Rebooting Your Culture? Buckle Up!

There’s a certain kind of genius at work when leaders know that if they wanted to change, it has to start from within. How do you turn around an already-toxic culture of a 240-person company? There’s a fantastic example in the March / April 2019 edition of the Harvard Business Review about Jeremy Andrus’ transformation of Traeger, home of the “original wood-fire grill.”

Started in 1987, Traeger invented and sold wood pellet-fueled outdoor grills that were especially good at smoking meat at a steady temperatures.  Traeger gained traction in the marketplace through off the chart net promoter scores – raving customers who “promoted” the grill to everyone they knew.

Traeger was purchased by a private equity firm and Andrus was brought in as the CEO in 2013.  At the time, Traeger was a $70 million business with amazingly unsophisticated controls and processes.  After his first visit to Traeger’s Oregon-based headquarters, Andrus wondered if he had made a mistake by ever getting involved.  His initial assessment of Traeger’s culture gives us a few reasons why:

  • The position of CEO was not respected – the company had gone through 7 senior executives in the last 7 years and the employees didn’t expect Andrus to last very long.
  • Passive aggressive behavior – Andrus’ requests for data and information went unanswered.
  • Fear was rampant – majority owner was aggressive and abusive, and this approach had become the default leadership style.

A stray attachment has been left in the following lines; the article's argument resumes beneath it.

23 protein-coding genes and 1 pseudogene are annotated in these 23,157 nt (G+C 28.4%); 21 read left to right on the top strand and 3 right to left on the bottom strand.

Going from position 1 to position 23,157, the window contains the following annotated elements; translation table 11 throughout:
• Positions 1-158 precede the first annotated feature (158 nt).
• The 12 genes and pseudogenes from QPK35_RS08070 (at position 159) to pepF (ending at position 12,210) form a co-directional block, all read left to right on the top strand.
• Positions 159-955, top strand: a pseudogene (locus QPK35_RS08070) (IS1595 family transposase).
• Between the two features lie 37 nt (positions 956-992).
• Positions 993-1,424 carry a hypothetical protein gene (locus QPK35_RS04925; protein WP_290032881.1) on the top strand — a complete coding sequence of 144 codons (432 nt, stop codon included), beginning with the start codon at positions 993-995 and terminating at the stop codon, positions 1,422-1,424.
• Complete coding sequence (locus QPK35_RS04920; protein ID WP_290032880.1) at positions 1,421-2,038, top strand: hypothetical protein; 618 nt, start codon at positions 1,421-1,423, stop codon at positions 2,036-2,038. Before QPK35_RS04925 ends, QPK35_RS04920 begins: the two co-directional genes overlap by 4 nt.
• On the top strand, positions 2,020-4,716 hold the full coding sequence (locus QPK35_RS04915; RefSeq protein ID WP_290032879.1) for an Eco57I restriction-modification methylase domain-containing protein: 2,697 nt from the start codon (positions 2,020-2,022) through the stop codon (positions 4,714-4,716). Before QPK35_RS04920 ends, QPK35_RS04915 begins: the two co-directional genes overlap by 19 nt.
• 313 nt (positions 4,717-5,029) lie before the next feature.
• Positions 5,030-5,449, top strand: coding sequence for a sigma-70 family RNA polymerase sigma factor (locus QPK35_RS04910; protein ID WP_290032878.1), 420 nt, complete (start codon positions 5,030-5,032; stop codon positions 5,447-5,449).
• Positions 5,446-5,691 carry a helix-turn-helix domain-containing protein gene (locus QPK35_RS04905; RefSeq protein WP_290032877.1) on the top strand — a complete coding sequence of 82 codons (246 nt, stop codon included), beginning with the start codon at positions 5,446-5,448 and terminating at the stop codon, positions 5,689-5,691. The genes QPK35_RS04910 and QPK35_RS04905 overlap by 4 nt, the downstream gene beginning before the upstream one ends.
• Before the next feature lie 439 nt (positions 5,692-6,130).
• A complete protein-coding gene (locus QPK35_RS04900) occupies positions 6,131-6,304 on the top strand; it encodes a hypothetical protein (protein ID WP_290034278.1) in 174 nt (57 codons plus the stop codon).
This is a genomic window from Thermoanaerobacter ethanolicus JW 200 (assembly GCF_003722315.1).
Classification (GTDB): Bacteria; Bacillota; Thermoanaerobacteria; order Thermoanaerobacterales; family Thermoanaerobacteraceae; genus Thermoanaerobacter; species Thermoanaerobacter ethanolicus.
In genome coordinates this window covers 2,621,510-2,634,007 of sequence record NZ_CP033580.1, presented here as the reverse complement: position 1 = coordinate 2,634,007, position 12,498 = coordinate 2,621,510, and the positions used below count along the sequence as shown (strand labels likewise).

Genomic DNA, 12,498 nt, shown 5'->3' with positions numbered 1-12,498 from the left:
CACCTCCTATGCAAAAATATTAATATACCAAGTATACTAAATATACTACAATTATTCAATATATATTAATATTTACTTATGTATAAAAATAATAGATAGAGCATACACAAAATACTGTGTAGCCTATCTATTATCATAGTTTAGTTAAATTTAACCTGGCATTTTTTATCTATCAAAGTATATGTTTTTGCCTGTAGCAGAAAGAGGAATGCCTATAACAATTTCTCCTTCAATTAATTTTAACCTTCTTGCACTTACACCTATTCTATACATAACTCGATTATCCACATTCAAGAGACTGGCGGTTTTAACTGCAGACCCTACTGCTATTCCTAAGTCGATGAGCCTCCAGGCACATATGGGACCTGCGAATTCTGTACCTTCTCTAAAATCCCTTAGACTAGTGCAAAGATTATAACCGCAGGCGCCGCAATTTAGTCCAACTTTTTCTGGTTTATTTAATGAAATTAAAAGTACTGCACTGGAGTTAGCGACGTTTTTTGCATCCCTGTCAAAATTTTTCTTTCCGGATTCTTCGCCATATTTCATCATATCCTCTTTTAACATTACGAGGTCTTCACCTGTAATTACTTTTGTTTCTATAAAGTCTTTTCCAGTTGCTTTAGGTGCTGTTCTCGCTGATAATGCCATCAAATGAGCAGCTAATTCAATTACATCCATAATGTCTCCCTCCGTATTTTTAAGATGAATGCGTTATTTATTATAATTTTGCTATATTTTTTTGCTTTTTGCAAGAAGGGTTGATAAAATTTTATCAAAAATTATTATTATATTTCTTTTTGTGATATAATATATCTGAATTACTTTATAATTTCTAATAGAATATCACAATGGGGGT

Of course, not all was lost. Andrus’ set out to “reboot” the failing culture at Traeger by implementing the following:

  • Working with the private equity firm, Andrus bought out the majority owner.  Reminds me of what my grandfather once told me – the best way to kill a poisonous snake is to cut off its head.
  • Moving the headquarters from Oregon to Utah.  This dramatic and expensive move allowed for  a fresh start.
  • Offering engaged, high-fit and competent employees attractive relocation packages. Approximately 50% of the targeted “keepers” made the move from Oregon to Utah.
  • Saying good-bye to some high talent employees who were poor-fits and disengaged.
  • Designed new offices in Utah that were true to Traeger’s brand. The space is energetic, outdoorsy with furniture made from reclaimed wood.  There are many beautiful places to cook and to sit and eat.
  • Created new traditions that helped build a community and showed that we care about one another. Every Monday morning the executives cook breakfast for the entire company, and we cook lunch together Tuesday through Friday.

Bottom Line

Cultural turnarounds are not for the faint of heart – emotions run high, the degree of difficulty escalates,  make-or-break decisions must be made, and we often have to say goodbye to friends that are not interested in “getting on the bus.”  Keep Peter Drucker’s words of wisdom, “Culture eats strategy for breakfast,” in mind as you work to establish and nourish an intentional, purpose-driven culture.  It will be some of the most challenging, difficult and rewarding work you will ever do as a leader. In 5 years, Traeger has grown sales from $70 million to nearly $400 million and there is a positive vibe that unites the Trager’s 450 employees, retailing partners, customers and local community.

Company culture matters. It can not only lead to better financial performance, but also attract the right kind of talent, improve engagement levels, and lower turnover rates. Are you in?  Buckle up!

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